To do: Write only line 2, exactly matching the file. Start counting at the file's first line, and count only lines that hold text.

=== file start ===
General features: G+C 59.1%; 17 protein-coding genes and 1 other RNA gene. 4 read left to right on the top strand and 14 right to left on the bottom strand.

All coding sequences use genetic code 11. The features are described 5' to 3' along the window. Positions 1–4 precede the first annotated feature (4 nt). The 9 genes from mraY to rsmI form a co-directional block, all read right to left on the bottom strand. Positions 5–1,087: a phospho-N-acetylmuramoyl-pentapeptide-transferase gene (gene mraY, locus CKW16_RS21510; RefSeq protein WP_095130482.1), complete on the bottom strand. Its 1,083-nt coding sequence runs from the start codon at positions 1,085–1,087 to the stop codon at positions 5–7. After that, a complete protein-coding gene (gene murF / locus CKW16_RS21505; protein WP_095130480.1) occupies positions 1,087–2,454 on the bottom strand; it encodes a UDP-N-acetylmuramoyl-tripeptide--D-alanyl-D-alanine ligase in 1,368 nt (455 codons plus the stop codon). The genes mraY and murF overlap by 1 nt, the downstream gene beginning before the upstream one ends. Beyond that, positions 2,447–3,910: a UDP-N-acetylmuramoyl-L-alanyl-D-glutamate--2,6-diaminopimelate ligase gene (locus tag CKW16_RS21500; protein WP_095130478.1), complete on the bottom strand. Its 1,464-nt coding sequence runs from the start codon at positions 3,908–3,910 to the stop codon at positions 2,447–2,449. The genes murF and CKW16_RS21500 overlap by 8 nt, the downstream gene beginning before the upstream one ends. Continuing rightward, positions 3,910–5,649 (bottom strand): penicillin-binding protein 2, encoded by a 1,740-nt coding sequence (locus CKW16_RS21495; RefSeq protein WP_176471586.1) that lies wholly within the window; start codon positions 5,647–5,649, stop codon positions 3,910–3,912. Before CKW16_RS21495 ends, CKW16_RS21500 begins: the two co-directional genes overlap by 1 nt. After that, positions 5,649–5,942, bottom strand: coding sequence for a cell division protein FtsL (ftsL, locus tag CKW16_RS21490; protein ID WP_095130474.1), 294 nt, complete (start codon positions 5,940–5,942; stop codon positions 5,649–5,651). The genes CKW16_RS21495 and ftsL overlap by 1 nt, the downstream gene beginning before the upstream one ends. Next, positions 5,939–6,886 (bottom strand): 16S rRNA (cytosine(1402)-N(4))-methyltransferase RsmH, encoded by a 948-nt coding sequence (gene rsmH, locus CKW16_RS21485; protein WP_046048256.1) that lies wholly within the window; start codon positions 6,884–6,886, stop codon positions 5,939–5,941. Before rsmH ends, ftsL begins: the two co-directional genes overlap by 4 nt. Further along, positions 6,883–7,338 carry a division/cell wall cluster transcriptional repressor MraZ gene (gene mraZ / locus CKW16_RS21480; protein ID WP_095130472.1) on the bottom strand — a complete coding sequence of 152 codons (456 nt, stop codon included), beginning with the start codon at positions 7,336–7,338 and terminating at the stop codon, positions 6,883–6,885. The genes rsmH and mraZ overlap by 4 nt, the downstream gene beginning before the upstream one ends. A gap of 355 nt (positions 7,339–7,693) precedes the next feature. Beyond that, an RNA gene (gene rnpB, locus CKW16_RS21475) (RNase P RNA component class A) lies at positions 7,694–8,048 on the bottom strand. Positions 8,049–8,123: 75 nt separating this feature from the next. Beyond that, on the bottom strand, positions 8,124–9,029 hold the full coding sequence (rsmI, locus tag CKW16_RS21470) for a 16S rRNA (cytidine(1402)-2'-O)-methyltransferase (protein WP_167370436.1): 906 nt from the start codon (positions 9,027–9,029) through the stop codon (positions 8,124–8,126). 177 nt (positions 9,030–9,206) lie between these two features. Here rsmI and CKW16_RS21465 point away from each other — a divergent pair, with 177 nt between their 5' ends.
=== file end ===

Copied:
All coding sequences use genetic code 11. The features are described 5' to 3' along the window. Positions 1–4 precede the first annotated feature (4 nt). The 9 genes from mraY to rsmI form a co-directional block, all read right to left on the bottom strand. Positions 5–1,087: a phospho-N-acetylmuramoyl-pentapeptide-transferase gene (gene mraY, locus CKW16_RS21510; RefSeq protein WP_095130482.1), complete on the bottom strand. Its 1,083-nt coding sequence runs from the start codon at positions 1,085–1,087 to the stop codon at positions 5–7. After that, a complete protein-coding gene (gene murF / locus CKW16_RS21505; protein WP_095130480.1) occupies positions 1,087–2,454 on the bottom strand; it encodes a UDP-N-acetylmuramoyl-tripeptide--D-alanyl-D-alanine ligase in 1,368 nt (455 codons plus the stop codon). The genes mraY and murF overlap by 1 nt, the downstream gene beginning before the upstream one ends. Beyond that, positions 2,447–3,910: a UDP-N-acetylmuramoyl-L-alanyl-D-glutamate--2,6-diaminopimelate ligase gene (locus tag CKW16_RS21500; protein WP_095130478.1), complete on the bottom strand. Its 1,464-nt coding sequence runs from the start codon at positions 3,908–3,910 to the stop codon at positions 2,447–2,449. The genes murF and CKW16_RS21500 overlap by 8 nt, the downstream gene beginning before the upstream one ends. Continuing rightward, positions 3,910–5,649 (bottom strand): penicillin-binding protein 2, encoded by a 1,740-nt coding sequence (locus CKW16_RS21495; RefSeq protein WP_176471586.1) that lies wholly within the window; start codon positions 5,647–5,649, stop codon positions 3,910–3,912. Before CKW16_RS21495 ends, CKW16_RS21500 begins: the two co-directional genes overlap by 1 nt. After that, positions 5,649–5,942, bottom strand: coding sequence for a cell division protein FtsL (ftsL, locus tag CKW16_RS21490; protein ID WP_095130474.1), 294 nt, complete (start codon positions 5,940–5,942; stop codon positions 5,649–5,651). The genes CKW16_RS21495 and ftsL overlap by 1 nt, the downstream gene beginning before the upstream one ends. Next, positions 5,939–6,886 (bottom strand): 16S rRNA (cytosine(1402)-N(4))-methyltransferase RsmH, encoded by a 948-nt coding sequence (gene rsmH, locus CKW16_RS21485; protein WP_046048256.1) that lies wholly within the window; start codon positions 6,884–6,886, stop codon positions 5,939–5,941. Before rsmH ends, ftsL begins: the two co-directional genes overlap by 4 nt. Further along, positions 6,883–7,338 carry a division/cell wall cluster transcriptional repressor MraZ gene (gene mraZ / locus CKW16_RS21480; protein ID WP_095130472.1) on the bottom strand — a complete coding sequence of 152 codons (456 nt, stop codon included), beginning with the start codon at positions 7,336–7,338 and terminating at the stop codon, positions 6,883–6,885. The genes rsmH and mraZ overlap by 4 nt, the downstream gene beginning before the upstream one ends. A gap of 355 nt (positions 7,339–7,693) precedes the next feature. Beyond that, an RNA gene (gene rnpB, locus CKW16_RS21475) (RNase P RNA component class A) lies at positions 7,694–8,048 on the bottom strand. Positions 8,049–8,123: 75 nt separating this feature from the next. Beyond that, on the bottom strand, positions 8,124–9,029 hold the full coding sequence (rsmI, locus tag CKW16_RS21470) for a 16S rRNA (cytidine(1402)-2'-O)-methyltransferase (protein WP_167370436.1): 906 nt from the start codon (positions 9,027–9,029) through the stop codon (positions 8,124–8,126). 177 nt (positions 9,030–9,206) lie between these two features. Here rsmI and CKW16_RS21465 point away from each other — a divergent pair, with 177 nt between their 5' ends.